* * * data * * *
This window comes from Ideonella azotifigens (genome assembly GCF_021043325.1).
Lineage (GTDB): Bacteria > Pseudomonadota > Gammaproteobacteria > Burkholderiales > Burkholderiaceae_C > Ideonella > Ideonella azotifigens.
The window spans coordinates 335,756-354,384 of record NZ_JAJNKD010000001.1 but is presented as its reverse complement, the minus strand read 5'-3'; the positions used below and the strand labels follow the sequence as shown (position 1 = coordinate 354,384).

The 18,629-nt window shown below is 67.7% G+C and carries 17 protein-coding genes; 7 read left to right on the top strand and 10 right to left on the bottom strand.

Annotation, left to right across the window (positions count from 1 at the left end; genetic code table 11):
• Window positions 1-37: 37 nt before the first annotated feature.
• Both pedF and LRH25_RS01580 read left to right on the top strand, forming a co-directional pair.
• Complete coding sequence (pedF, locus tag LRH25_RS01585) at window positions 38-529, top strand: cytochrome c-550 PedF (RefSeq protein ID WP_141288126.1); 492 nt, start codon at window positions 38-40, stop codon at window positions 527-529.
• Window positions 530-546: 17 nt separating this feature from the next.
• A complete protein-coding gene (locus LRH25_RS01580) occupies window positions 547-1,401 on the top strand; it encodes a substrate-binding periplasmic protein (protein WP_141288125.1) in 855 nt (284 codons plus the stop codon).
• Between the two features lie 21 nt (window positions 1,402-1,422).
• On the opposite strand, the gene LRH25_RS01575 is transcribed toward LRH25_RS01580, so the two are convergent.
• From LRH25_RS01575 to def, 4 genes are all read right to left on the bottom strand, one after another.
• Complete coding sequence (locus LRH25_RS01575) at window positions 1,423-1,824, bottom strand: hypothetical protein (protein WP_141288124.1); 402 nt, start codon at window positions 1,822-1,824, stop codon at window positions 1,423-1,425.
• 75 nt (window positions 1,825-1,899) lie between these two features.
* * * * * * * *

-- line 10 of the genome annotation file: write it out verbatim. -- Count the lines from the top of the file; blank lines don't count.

• A complete protein-coding gene (locus LRH25_RS01580) occupies window positions 547-1,401 on the top strand; it encodes a substrate-binding periplasmic protein (protein WP_141288125.1) in 855 nt (284 codons plus the stop codon).